DILG: Lift ban on processed pork

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Metro Manila (CNN Philippines, October 16) — The Department of Interior and Local Government has ordered local officials to lift the ban they had imposed on processed meat products amid the outbreak of African Swine Fever in some areas in Luzon.

“Since the government has been acting aggressively and effectively to address the ASF outbreak, we are urging all LGUs to lift the ban on processed meat products containing pork for as long as the products meet certain conditions imposed by the Department of Agriculture,” Interior Secretary Eduardo Año said in a statement on Wednesday.

The DILG emphasized that processed pork should be sold in the entire country as long as these products have proper certifications from the government. The Department of Agriculture and the National Meat Inspection Service check if the meat products are cooked at high temperatures, where the swine fever virus cannot thrive.

Trade Secretary Ramon Lopez earlier asked mayors and governors not to bar the entry of pork items, as manufacturers of processed meat are already slashing production. Año issued a memorandum circular to protect consumers and the meat industry "from any disruption in the flow of trade and commerce across the country," the DILG said.

The Philippine Association of Meat Processors, Inc. earlier said some of its members are reluctant to produce Christmas hams — a noche buena staple — as they might not be able to transport these products to the provinces. They now thank the DILG for directing the exclusion of pork products from the provincial bans.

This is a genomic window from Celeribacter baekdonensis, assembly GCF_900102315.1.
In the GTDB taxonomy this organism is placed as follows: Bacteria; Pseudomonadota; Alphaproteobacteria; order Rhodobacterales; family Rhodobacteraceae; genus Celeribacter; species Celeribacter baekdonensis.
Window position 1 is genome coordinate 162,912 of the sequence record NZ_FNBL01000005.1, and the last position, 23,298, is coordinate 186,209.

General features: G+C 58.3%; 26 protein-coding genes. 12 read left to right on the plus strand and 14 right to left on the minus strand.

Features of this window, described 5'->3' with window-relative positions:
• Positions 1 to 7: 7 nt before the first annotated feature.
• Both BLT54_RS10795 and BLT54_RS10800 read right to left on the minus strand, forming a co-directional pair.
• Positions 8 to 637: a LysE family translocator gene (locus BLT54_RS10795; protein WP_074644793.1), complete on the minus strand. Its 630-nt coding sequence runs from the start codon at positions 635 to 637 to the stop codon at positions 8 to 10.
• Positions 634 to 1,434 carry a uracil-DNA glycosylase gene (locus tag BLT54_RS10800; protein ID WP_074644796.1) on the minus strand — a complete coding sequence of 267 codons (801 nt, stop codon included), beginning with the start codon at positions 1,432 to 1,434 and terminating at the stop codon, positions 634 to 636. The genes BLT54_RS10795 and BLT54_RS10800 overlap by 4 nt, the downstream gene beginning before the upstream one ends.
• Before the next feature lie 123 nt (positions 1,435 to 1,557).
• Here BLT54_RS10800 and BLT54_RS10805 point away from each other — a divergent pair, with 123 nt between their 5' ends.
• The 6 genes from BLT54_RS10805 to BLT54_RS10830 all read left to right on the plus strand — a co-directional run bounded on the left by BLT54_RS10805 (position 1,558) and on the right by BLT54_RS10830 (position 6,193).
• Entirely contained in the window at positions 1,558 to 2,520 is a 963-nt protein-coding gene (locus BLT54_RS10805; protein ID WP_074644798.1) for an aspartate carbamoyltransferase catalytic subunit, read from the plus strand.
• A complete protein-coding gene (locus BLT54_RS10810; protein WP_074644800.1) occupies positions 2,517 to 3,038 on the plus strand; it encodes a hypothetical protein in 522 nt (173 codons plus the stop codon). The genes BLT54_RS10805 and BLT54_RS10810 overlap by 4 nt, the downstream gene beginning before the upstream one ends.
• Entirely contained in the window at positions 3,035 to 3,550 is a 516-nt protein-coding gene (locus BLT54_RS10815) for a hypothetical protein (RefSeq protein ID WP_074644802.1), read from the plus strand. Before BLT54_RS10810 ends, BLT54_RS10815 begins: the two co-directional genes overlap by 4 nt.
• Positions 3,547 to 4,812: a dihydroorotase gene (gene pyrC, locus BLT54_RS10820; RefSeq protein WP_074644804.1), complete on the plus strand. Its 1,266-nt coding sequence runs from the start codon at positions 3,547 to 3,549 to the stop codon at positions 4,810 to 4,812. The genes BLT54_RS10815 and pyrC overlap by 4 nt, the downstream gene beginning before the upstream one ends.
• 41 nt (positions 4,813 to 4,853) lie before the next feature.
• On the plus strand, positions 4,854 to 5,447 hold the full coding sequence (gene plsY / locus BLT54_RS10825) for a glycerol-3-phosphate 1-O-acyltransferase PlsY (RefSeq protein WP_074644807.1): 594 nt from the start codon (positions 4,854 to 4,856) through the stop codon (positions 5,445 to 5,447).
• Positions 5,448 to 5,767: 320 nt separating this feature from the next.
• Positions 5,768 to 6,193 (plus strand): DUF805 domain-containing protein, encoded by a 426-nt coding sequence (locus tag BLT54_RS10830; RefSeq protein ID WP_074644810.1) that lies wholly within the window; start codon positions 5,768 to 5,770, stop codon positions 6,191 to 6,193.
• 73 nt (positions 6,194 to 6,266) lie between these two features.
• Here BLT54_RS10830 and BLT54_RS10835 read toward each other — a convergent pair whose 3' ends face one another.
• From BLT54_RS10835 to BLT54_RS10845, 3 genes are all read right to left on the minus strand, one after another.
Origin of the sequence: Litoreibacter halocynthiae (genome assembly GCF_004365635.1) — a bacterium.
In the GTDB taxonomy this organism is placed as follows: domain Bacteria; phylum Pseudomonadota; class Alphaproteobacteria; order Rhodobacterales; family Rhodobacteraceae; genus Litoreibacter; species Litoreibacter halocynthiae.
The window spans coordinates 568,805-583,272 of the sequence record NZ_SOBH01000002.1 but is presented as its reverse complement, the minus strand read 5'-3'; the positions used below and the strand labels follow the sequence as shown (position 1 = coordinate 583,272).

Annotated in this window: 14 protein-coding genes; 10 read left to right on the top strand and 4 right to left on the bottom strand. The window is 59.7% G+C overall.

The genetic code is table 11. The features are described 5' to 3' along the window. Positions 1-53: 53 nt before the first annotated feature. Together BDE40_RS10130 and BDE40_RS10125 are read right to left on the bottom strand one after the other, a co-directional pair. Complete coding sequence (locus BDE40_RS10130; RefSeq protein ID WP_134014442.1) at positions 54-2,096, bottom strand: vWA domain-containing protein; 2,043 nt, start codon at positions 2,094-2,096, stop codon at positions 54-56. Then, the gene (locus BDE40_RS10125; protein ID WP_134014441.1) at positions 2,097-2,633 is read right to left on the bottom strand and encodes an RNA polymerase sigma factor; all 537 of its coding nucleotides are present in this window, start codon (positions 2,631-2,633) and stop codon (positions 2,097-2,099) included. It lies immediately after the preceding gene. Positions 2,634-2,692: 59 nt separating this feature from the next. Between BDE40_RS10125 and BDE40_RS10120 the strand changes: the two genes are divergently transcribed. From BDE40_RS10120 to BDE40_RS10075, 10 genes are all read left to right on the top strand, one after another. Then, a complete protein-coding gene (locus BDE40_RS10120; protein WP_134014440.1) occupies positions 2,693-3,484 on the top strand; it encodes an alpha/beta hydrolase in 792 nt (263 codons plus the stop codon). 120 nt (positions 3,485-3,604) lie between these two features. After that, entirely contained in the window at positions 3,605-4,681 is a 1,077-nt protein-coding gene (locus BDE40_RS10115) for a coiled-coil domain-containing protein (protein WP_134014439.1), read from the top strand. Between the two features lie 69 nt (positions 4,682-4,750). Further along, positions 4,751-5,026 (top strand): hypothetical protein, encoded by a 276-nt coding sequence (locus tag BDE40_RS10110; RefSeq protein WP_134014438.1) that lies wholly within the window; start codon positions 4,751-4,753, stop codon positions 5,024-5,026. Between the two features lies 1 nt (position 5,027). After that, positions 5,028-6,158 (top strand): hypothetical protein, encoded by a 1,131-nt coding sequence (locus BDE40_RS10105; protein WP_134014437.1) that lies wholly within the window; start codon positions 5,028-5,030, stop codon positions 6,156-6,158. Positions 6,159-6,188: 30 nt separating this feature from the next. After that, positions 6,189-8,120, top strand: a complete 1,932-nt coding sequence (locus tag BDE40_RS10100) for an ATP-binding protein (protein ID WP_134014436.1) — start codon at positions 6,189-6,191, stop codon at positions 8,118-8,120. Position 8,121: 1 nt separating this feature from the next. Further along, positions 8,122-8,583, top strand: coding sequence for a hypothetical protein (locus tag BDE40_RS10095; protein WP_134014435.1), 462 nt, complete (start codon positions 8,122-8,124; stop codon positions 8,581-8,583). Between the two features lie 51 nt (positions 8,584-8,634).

"We rely on the advice of experts on animal health and diseases from our own Bureau of Animal Industry and the World Organization for Animal Health (OIE) that processed meats when heated at a minimum temperature of 70 degrees Celsius for 30 minutes, will no longer have the ASF virus. Our products are treated at temperatures higher than the recommended threshold," the meat processors assured in a statement.

Benguet, Cebu, Bohol, Negros Occidental, and Pampanga are among the provinces which have banned the entry of live hogs and even pork products shipped from areas affected by the swine fever. Meanwhile, a conditional ban is in place in other local government units.

Cebu Governor Gwen Garcia said her province will defy the memorandum circular, adding that she cannot abandon her duty to see to it that the welfare of the Cebuanos are taken cared of.

Garcia is currently drafting a position paper against the circular.

Another local official also stands by their ban. Maramag town Mayor Jose Joel Doromal said they will not take risks that could compromise the safety of their local meat.

Cases of African Swine Fever have been confirmed in some areas in Quezon City, Rizal, and Bulacan.

Since the outbreak of swine fever in July, around 30,000 pigs have been culled. This accounts for less than one percent of the country's total swine population of 12.8 million, the DILG said.

LOOK: A timeline of African Swine Fever in the PH

The current import ban on pork and pork products covers 16 countries hit by swine fever; namely Russia, Ukraine, Czech Republic, Moldova, South Africa, Zambia, Hungary, Bulgaria, Belgium, Latvia, Poland, Romania, China (including Hong Kong and Macau), Mongolia, Vietnam, and Cambodia.

African Swine Fever only affects pigs, but humans can carry the virus and spread the disease. The virus quickly spreads in an affected hog, which could lead to death after three to five days.

CNN Philippines' Carolyn Bonquin contrbuted to this report.